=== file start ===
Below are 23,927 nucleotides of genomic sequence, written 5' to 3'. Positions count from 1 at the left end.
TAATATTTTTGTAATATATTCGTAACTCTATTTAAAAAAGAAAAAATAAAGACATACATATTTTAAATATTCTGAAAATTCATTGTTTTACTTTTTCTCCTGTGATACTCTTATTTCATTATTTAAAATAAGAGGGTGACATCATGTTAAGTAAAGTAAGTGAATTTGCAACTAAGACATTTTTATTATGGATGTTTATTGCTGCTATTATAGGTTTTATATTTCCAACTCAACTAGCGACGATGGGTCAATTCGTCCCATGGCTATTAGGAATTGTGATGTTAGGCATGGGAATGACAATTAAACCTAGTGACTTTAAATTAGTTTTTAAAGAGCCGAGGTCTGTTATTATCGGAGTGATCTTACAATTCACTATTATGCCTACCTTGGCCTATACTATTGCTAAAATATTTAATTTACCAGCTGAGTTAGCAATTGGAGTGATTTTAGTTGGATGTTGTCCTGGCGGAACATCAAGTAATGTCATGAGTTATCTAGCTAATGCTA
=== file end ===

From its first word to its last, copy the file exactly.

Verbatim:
Below are 23,927 nucleotides of genomic sequence, written 5' to 3'. Positions count from 1 at the left end.
TAATATTTTTGTAATATATTCGTAACTCTATTTAAAAAAGAAAAAATAAAGACATACATATTTTAAATATTCTGAAAATTCATTGTTTTACTTTTTCTCCTGTGATACTCTTATTTCATTATTTAAAATAAGAGGGTGACATCATGTTAAGTAAAGTAAGTGAATTTGCAACTAAGACATTTTTATTATGGATGTTTATTGCTGCTATTATAGGTTTTATATTTCCAACTCAACTAGCGACGATGGGTCAATTCGTCCCATGGCTATTAGGAATTGTGATGTTAGGCATGGGAATGACAATTAAACCTAGTGACTTTAAATTAGTTTTTAAAGAGCCGAGGTCTGTTATTATCGGAGTGATCTTACAATTCACTATTATGCCTACCTTGGCCTATACTATTGCTAAAATATTTAATTTACCAGCTGAGTTAGCAATTGGAGTGATTTTAGTTGGATGTTGTCCTGGCGGAACATCAAGTAATGTCATGAGTTATCTAGCTAATGCTA